Discovery Junction Opens and Will Help Make Marlinton “Worth Going the Extra Mile For.”

That was just a little snippet of Mudhole Control playing at the grand opening of Discovery Junction in Marlinton on a beautiful Saturday afternoon of May 22nd. The event drew a crowd of probably a couple hundred people who brought their lawn chairs to the grassy park to enjoy the music and help celebrate the ribbon cutting for the new park and bandstand.

Following Mudhole control’s forty-five-minute opening bluegrass presentation, Marlinton Mayor Sam Felton gave a brief introduction then Boy Scout Troop 33, assisted by Cub Scout Pack 33 presented the colors and Pastor David Moore delivered the Invocation.

Joe Smith, the Chairman of the Discovery Junction Committee introduced the committee members and talked about all the hard work and planning that went into creating discovery Junction.

Lauren Bennett, Director of Pocahontas County Parks and Recreation talked about how Discovery Junction went from being a dream to a reality, while Cindy Sandeno, the District Ranger of the Marlinton-White Sulphur District of the Monongahela National Park talked about the project as well.

Lynn Phillips, Governor Justice’s Regional Representative conveyed the Governors congratulations to the community for creating Discovery Junction.

Following the official ribbon cutting which formally opened Discovery Junction, the crowd enjoyed several additional hours of live Bluegrass Music by the Black Mountain Boys and The Bing Brothers and Jake Krack.

As the wind blue and with the music in the background, we caught up with Mayor Felton and asked him just what Discovery Junction adds to the Town of Marlinton.

“Tim, I am excited about the possibilities,” said Felton. “It definitely has a commercial element to it, but the entertainment that it will provide for the area cannot be overstated. I even had a call from a neighbor of ours. I certainly wasn’t thinking about lawn chair sales w

Pat Beck and his Saint Bernard “Abraham” enjoying the Bluegrass Music

hen we talked about the opening of Discovery Junction, but he told me prior to the show – and I knew that was going to be a good sign – he went to two of the dollar stores, got one at, I believe, Walgreens and had to go to Glades where they had five lawn chairs left, and one or two of those clerks said ‘what’s going on today?’ they had never sold so many lawn chairs in a day, so, I think that’s just one of those things when we think about how did our commercial activity in even something as simple as this project here today coming (that’s) coming to a conclusion. It provides excitement to the community, provides something to do. Some of these people, obviously, traveled from out of town, they’ll buy some gas, they’ll maybe go to one of the restaurants afterwards. So, it’s just a good excuse to bring people to town. Discovery Junction will give them an opportunity to get out of the car and enjoy themselves. Listen to the music in the background. How can that not make you smile?”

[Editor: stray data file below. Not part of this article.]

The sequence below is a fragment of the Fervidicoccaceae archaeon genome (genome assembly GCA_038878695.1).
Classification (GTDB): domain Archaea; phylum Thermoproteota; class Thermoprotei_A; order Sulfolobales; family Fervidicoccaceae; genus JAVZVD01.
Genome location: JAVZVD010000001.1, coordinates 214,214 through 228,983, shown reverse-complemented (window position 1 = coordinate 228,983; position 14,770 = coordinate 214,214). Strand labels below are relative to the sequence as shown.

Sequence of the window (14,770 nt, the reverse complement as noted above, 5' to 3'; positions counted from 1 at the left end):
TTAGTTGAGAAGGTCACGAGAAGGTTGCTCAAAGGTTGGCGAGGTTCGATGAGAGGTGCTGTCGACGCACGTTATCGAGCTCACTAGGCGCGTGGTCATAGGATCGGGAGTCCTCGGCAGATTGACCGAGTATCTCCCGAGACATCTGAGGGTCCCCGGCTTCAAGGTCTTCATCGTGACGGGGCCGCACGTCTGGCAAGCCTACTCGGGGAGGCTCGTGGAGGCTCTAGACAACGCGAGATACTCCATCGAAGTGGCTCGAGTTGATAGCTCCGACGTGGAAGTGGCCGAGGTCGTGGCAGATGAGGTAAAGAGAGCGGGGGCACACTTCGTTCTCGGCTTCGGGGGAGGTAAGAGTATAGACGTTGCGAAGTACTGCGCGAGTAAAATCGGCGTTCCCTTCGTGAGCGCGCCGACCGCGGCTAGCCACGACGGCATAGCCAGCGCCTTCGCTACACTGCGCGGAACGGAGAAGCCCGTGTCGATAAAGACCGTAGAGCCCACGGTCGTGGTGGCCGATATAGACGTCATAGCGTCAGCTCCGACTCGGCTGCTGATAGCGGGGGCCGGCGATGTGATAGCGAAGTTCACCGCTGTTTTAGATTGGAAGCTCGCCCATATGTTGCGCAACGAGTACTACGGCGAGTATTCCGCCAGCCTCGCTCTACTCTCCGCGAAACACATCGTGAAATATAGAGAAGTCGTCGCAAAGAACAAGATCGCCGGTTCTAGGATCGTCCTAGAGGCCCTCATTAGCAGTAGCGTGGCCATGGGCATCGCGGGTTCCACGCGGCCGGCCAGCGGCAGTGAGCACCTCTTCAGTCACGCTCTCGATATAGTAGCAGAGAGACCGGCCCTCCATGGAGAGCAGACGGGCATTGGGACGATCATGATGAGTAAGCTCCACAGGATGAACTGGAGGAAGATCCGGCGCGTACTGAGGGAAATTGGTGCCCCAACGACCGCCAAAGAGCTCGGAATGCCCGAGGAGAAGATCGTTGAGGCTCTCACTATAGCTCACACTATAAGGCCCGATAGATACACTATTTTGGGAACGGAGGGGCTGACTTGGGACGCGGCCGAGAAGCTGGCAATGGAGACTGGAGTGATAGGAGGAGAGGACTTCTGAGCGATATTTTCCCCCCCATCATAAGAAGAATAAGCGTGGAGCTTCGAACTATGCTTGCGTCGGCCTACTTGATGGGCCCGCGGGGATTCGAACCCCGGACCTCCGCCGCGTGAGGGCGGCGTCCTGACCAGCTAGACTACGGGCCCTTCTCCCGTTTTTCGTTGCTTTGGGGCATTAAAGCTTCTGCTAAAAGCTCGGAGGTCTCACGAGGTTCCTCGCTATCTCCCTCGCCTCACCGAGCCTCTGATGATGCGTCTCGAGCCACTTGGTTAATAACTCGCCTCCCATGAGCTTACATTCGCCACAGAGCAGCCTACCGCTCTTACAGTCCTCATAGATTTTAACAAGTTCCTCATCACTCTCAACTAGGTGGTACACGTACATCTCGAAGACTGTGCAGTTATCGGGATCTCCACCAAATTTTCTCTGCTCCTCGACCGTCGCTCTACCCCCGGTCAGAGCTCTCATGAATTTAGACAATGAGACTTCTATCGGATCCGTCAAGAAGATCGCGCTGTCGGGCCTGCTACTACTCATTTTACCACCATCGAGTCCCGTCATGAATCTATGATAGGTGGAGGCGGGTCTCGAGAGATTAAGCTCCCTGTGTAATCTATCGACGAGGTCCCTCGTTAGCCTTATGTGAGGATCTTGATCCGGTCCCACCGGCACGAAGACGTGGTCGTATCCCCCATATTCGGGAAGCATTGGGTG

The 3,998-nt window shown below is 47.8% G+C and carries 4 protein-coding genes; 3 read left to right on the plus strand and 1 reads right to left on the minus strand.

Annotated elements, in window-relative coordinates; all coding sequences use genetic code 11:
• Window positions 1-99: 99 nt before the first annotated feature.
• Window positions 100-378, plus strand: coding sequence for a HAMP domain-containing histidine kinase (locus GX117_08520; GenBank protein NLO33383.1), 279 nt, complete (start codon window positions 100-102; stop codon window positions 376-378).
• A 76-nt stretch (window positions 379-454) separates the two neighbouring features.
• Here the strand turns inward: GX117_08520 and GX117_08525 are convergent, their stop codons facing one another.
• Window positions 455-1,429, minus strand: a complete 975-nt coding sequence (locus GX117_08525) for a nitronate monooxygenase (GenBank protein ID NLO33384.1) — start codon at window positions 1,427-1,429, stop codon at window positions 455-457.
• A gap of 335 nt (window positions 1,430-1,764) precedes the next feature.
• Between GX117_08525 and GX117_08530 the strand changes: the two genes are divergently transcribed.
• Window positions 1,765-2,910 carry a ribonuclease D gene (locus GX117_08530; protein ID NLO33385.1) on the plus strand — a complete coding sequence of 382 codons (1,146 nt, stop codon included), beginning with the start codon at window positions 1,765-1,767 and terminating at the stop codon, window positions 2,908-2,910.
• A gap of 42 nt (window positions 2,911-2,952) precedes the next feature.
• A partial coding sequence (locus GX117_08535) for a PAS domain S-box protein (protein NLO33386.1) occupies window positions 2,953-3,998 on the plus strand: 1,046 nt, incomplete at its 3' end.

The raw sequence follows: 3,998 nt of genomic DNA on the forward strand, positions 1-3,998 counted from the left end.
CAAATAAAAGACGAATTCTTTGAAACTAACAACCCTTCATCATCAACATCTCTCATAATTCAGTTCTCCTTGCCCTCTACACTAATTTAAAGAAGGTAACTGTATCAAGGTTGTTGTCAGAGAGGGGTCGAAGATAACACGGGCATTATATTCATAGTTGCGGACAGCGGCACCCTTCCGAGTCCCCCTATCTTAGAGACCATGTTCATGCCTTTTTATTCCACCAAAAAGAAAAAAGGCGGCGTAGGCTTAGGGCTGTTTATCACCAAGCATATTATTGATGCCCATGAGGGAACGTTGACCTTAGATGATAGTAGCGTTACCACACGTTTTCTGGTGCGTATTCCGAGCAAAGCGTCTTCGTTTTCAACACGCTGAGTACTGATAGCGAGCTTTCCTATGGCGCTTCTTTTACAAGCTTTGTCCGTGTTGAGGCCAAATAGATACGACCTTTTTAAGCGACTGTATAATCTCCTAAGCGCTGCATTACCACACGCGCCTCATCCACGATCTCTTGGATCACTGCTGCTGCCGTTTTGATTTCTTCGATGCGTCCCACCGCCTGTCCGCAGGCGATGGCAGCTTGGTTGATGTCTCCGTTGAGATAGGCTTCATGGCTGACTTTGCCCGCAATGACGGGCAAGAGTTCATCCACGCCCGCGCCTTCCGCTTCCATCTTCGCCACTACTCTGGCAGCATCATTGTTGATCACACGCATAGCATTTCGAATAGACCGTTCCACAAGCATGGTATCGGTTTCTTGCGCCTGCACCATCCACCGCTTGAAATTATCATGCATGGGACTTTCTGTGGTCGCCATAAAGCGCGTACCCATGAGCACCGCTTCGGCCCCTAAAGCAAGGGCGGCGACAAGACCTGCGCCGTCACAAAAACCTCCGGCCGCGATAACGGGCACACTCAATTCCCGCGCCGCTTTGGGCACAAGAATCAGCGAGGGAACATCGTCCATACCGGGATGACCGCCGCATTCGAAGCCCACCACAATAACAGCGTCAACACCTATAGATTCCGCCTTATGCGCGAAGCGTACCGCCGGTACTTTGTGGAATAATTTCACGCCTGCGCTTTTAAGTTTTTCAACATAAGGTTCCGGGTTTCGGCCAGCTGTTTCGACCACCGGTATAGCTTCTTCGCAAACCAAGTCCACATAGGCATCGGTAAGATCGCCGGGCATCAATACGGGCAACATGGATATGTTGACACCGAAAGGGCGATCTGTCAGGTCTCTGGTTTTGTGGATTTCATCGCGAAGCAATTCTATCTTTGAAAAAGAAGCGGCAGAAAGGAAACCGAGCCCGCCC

I guess it could also encourage people driving through to think this would be a nice place to live?

“I think it will too, that’s exactly right” Felton said. “Marlinton is worth the extra mile. I don’t know if you’ve been out to Minnehaha Springs intersection, we have a new kiosk out there that’s got some new advertisement on it. And, it is one of the first places people coming into the area begin to realize that there is more here that they might not be aware of, so we’re worth going the extra mile. There are two new businesses – as a matter of fact, if you were to turn around and look over your shoulder, there’s a new bike shop and I believe it’s Alison’s Pottery. You can see Katti and James’ ice cream truck -Little Rainbow Ice Cream Factory – or something along that lines. And it looks to me like she’s doing good today. Things like this helps heart, body, soul and adds a little bit to the pocketbook also.”



Story By

Tim Walker

Tim is the WVMR News Reporter. Tim is a native of Maryland who started coming to Pocahontas County in the 1970’s as a caver. He bought land on Droop Mountain off Jacox Road in 1976 and built a small house there in the early 80’s. While still working in Maryland, Tim spent much time at his place which is located on the Friars Hole Cave Preserve. Retiring in 2011 as a Lieutenant with the Anne Arundel County Police Department in Maryland, Tim finally took the plunge and moved from Maryland to his real home on Droop Mountain. He began working as the Pocahontas County Reporter for Allegheny Mountain Radio in January of 2015.

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